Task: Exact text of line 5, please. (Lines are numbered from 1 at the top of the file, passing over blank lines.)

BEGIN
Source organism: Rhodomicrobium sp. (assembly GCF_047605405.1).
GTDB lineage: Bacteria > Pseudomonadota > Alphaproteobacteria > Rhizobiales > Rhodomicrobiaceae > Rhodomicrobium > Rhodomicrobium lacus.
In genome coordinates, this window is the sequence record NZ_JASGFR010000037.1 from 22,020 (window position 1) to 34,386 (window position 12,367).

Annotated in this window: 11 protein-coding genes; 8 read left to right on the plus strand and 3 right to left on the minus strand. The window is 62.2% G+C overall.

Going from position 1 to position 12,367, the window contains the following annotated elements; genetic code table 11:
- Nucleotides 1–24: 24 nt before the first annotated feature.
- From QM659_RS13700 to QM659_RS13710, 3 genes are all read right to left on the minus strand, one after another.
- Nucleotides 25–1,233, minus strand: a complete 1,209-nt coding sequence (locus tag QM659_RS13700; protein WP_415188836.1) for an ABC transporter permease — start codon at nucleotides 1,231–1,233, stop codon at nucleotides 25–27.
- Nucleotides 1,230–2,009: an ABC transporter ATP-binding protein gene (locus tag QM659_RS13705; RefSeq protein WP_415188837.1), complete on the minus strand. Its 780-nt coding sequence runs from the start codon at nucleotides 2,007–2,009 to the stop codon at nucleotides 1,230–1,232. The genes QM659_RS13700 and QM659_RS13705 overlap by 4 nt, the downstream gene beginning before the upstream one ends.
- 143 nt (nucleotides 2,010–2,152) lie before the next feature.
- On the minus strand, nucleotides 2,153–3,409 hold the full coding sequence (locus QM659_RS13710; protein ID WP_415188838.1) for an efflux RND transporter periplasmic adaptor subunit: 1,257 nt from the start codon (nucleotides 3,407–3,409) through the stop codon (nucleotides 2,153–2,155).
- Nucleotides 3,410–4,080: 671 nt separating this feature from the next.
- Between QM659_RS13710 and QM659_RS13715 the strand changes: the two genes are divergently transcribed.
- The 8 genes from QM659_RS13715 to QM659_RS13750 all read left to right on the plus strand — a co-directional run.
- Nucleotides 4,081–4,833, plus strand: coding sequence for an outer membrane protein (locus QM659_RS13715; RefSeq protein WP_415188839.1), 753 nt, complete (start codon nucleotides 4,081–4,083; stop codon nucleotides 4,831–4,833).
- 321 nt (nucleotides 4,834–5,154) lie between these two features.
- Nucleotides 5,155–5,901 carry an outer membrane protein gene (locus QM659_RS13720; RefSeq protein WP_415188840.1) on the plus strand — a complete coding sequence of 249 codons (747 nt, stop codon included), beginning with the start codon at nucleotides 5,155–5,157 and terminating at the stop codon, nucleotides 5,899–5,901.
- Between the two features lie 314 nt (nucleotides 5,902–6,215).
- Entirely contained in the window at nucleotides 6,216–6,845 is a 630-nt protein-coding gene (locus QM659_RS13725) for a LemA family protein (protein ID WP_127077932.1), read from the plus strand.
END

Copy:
Going from position 1 to position 12,367, the window contains the following annotated elements; genetic code table 11: